declare themselves to the Menacing Military Men on the Border Patrol. So, that was a first for us – we had to show our passports to pass through a border patrol that wasn’t on a border to get from one side of the road to the same side of the same road in the same state in the same country. Most peculiar. I wonder how many illegal immigrants they catch there .....
We passed some interesting shop frontages (so interesting I feel the need to mention them!) at Akela Flats, which was very flat and arrived at another Quality Inn, in Deming (yeah, I know, but it was strategically placed), in the late afternoon. Once again, this was a lovely hotel and we had a super meal in their restaurant where we couldn’t help but overhear the views of the two very loud men in Stetson hats on politics, marriage and the benefits of reneging on their mortgaged properties before they retired so they could get government assisted healthcare in their old age. They were so loud they could probably be heard in the car park – in fact, we could still hear their conversation as they exited the
restaurant and went outside to the swimming pool. These were the loudest people we had heard in what I had expected to be a country of loud people. I did wonder if it was the depth of their voices that made them carry or whether it was their Stetsons (which they kept on the whole time) creating a boom box around their heads. Who knows? We retired for a relaxing night in front of the TV and fell asleep to the soporific sounds of the distant trains.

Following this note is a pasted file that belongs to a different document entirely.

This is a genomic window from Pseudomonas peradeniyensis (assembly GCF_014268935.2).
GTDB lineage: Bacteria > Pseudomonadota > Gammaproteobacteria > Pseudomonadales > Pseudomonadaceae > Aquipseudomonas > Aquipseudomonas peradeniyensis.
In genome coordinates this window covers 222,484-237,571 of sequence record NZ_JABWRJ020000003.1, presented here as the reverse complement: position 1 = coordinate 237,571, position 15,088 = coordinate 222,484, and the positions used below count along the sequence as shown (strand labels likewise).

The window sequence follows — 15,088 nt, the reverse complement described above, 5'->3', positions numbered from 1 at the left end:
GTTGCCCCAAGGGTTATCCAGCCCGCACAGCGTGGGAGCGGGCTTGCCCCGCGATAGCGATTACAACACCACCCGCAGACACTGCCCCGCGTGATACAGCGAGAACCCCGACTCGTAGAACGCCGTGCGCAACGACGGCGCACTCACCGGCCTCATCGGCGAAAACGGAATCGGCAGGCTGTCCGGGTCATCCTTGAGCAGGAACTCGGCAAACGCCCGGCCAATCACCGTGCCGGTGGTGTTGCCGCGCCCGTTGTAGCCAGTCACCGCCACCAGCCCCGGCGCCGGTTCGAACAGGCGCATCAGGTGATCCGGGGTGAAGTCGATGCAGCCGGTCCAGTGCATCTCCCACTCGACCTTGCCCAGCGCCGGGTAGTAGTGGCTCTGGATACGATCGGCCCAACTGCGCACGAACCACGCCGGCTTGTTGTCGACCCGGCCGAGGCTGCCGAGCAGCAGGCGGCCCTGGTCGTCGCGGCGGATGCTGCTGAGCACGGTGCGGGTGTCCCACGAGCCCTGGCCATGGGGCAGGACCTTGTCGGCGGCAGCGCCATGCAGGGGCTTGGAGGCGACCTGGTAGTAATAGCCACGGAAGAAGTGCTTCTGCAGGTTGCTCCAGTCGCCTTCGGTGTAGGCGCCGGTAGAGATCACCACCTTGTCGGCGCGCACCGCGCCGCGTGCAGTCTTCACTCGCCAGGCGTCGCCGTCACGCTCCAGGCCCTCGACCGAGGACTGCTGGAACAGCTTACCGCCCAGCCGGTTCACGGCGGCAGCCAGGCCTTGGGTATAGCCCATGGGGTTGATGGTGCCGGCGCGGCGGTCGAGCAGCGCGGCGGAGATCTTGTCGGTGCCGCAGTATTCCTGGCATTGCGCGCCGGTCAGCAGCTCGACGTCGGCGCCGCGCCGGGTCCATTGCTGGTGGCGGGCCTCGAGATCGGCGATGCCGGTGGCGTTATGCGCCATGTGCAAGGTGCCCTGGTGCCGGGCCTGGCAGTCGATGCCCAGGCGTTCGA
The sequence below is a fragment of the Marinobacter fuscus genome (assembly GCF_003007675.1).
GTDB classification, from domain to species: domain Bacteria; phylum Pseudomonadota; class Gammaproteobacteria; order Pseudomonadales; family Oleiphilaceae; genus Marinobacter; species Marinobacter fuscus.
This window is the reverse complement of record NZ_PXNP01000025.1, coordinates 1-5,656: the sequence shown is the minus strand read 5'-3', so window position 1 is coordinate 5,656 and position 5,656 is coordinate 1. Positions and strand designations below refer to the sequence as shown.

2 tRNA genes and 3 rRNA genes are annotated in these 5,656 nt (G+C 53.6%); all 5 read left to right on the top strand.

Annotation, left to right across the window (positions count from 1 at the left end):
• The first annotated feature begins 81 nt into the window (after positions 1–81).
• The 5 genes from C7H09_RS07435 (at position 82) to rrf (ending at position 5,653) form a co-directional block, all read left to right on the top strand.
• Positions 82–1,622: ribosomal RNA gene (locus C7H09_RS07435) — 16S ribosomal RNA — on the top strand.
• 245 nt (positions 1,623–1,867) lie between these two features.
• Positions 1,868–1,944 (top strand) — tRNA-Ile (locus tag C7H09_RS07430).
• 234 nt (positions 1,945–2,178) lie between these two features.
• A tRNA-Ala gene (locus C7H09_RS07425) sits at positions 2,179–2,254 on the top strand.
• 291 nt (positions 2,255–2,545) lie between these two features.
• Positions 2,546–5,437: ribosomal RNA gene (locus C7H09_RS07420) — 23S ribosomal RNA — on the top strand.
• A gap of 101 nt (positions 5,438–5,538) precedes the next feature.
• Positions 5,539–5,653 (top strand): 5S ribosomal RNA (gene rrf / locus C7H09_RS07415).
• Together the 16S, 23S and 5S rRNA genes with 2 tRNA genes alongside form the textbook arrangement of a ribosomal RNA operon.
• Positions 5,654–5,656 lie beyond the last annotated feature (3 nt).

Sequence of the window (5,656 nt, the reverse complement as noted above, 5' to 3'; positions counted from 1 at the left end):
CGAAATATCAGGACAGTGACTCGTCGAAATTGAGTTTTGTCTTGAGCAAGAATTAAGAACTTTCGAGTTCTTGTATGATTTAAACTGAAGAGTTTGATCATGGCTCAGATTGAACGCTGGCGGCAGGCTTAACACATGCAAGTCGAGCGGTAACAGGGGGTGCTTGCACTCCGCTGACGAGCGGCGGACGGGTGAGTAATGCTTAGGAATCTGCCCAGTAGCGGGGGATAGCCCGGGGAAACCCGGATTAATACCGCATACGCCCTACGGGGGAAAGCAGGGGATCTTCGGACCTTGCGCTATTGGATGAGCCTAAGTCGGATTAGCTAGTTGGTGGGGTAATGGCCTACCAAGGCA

The following day was Good Friday and we decided to call in to the nearby Walmart to restock in case Easter in America was like Christmas in Australia and everything closed. We restocked our wallets too, as we had $10 cash to our name that morning and I thought it was a sign of how we were relaxing into the country, not wondering where the next ATM would be or how much things would cost. I was even brave enough to wander round Walmart on my own as Steve’s back was giving him gip, though I made a point of keeping quiet and not engaging in conversation with anyone (now that was
hard!) because I wanted to get in and out of there quickly. A sign on a pickup in the car park told us Jesus was coming and we'd better be ready, so it was a good thing we were restocking to be prepared! The day was warm and sunny (78 degrees), we were back on the I-10 and, after crossing the Continental Divide at Gage (apparently if the rain falls one side of the Divide it flows to the Atlantic and if it falls on the other it flows to the Pacific – you live and learn), we entered what was signed to be a ‘Safety Corridor’. We had no idea what that was but I fully expected it to provide some sort of sanctuary from the dust storms the signs were warning us about, the hurricanes, tornados or even the heavy rain undecided about which way it should flow but, no, it was an area of road where speeding fines were doubled due to the increased risk of accidents. Hmmmm. A bit of a misnomer, methinks. Signs warned of low flying aircraft monitoring traffic speeds.
We crossed the state line into Arizona about 1 pm and saw pecan